The Dating Wordgame

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I recently got a text from the guy I’m dating. Not that that’s unusual, to receive a text; it was the context of that text that had me concerned. We were discussing the right timing on meeting each other’s children. And I told him that in my (ten) years of dating and being single after my divorce, I had yet to introduce someone I’m dating to my kids. And his response? “Well, yes! Based on your track record, I would say…”

WOAH. Hang tight, sparky. My TRACK RECORD??? I sat there, stunned and didn’t respond. Yes, folks, this is when it gets real. Because in your mind you’re thinking WTF is in my “track record” that is so shocking that I haven’t introduced anyone to my kids? So now, we get to play an episode of The Dating Wordgame. Now for those of you already in a committed relationship, this is MUCH different than playing The Marriage Wordgame or even The Engaged Wordgame. Those games are much trickier, and tend to have far more painful consequences than The Dating Wordgame. (And for our friends NOT in a committed relationship, we don’t EVER play the FWB Wordgame. We just don’t.)

If you’re a writer, then you begin to obsess. “What did he mean, ‘my track record’? Are we talking sheer numbers, here? Or the fact that I went on a date with a guy who confessed (after ducking UNDER the table AT DINNER) that he ‘might’ be wanted in several counties for evading child support. Does that mean MY judgement is bad? Does that make me a less attractive candidate to date?” My mind began to reel as I called a few friends and polled whether the phrase “track record” had the negative connotation I was using it in. Although the general results from friends were that referencing a woman’s “track record” in relative to her dating history was NEVER a nice ‘conversation piece’, they didn’t see it as a reason to ghost him. And yes, I’ve ghosted for less. Judge away.

As I drafted my response, I thought about how many times we say things in one frame of mind that can be accepted in another. Someone can, perhaps, offer a compliment that – in their mind – sounds nice. Like, “Gee, that’s pretty. I’ve never seen that color hair on someone alive before.” But you might not know that that person is a mortician and they mean no offense. However, to the passive observer…those words can end a blooming relationship. Or get you shanked. Depends on the audience, right??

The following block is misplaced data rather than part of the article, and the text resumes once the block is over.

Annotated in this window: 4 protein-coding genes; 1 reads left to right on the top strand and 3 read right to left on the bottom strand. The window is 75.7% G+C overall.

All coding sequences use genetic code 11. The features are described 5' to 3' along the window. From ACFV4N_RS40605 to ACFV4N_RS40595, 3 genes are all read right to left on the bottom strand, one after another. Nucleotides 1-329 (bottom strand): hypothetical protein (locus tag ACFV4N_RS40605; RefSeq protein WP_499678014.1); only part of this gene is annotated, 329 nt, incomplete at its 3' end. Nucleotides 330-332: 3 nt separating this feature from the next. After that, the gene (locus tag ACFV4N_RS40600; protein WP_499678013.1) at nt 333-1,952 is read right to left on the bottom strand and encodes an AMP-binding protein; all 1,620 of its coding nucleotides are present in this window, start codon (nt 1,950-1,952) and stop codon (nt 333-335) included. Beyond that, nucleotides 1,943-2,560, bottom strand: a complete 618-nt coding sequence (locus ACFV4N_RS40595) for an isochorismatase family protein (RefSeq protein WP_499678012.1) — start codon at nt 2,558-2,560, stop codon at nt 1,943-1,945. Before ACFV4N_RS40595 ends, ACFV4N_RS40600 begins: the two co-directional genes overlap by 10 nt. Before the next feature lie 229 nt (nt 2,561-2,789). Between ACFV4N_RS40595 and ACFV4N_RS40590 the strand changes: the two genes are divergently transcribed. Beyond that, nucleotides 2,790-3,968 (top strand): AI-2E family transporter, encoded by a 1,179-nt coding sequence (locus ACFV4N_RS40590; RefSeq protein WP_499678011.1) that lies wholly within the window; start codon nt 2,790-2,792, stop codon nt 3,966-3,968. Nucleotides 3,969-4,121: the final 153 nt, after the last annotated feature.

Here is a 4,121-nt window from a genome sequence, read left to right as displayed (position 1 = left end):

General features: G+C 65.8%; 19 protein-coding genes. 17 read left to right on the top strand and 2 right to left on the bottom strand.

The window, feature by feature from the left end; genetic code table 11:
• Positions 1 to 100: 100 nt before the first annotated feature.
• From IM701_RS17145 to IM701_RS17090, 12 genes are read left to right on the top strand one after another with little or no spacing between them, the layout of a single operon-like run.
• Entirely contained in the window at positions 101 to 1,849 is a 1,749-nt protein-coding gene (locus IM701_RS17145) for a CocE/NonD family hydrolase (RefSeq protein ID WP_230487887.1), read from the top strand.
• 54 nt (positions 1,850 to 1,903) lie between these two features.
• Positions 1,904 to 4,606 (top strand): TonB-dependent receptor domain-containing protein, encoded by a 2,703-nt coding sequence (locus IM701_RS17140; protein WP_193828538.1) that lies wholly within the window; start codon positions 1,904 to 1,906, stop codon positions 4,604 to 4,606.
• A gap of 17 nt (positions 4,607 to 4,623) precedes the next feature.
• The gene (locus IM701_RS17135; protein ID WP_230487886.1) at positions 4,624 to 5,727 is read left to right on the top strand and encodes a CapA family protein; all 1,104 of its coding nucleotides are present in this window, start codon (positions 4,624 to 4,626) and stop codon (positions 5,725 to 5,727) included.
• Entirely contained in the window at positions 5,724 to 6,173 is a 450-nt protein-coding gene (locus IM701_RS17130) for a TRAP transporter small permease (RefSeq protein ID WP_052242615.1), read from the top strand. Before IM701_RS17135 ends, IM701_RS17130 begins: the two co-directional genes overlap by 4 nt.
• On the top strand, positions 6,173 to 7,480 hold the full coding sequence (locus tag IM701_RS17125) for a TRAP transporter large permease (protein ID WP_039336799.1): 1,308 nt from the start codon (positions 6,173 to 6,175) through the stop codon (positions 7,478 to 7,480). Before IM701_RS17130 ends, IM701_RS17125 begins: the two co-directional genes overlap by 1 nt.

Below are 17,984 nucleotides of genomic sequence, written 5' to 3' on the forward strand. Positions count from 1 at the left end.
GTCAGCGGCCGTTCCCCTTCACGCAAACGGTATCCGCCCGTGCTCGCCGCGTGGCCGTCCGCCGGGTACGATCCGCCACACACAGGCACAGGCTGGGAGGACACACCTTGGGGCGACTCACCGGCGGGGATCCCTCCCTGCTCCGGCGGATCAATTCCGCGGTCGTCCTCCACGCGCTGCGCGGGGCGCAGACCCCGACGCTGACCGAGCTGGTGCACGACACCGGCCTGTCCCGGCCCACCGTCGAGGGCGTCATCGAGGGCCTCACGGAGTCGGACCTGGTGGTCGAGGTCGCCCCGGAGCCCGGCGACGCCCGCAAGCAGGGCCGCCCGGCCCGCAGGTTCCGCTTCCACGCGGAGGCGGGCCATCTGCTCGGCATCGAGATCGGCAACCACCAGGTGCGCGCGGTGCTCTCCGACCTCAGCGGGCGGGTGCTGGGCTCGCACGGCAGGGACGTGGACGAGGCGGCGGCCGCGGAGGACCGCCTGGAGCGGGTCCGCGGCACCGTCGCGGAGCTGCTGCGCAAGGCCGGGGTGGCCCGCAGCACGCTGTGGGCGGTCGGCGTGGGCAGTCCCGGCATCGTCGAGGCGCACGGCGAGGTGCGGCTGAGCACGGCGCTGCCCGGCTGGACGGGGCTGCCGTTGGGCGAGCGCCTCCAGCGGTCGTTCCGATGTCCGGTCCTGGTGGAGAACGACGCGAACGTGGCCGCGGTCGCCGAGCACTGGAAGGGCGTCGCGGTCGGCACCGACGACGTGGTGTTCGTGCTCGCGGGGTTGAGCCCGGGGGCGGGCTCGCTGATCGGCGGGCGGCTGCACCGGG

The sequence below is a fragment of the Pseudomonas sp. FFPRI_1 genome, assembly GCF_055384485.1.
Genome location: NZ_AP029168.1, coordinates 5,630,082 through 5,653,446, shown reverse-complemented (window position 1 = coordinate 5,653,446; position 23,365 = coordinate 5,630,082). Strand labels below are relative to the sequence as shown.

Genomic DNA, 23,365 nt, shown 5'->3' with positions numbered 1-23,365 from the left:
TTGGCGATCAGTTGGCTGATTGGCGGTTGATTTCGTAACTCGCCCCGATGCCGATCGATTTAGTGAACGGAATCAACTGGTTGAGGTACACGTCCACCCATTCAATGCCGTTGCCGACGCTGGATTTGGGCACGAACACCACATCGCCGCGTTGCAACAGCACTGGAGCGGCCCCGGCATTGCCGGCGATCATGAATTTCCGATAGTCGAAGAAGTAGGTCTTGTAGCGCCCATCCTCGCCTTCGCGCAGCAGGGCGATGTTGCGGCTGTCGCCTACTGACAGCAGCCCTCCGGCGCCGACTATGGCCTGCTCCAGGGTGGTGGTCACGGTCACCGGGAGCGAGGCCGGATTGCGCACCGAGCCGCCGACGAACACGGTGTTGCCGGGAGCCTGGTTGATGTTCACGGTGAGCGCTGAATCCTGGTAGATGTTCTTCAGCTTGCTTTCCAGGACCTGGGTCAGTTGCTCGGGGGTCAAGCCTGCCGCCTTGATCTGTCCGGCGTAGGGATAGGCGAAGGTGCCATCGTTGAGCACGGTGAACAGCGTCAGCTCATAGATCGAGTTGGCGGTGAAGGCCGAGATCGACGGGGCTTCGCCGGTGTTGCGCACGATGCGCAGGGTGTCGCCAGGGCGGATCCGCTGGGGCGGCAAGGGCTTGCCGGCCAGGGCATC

I had a formerly married friend – and yes, this is where we dabble our feet into The Married Wordgame pool – who once responded to his ex-wife’s feedback on an outfit by telling her that he hadn’t seen that color since he’d gone to Vegas last fall. At the strip club. On a dancer. On a pole. NOW! To SOME people…let’s just call them…MEN – that comment isn’t necessarily offensive! It could even – in some foreign, sad, backward cultures – be considered a compliment! But those are the kind of verbal word games we play when relationships are at stake.

And so I offer these cautionary words of advice to you: Before saying, texting, tweeting, snap chatting something…think if it’s REALLY offensive in ANY CONTEXT. Think hard. Now question whether it’s also really funny. I mean….such a delicate balance, right? Whether to be funny or offensive? So many times, yes, it can be both. However, in this tale, let’s assume that we want to forgo humor for the sake of our relationship. Thus, I repeat words of wisdom from Rumi (or someone on the subway, I can’t recall): However messed up, darkly funny you THINK your comment is…to the people hearing it…you’re really just gunna sound like a jackass.

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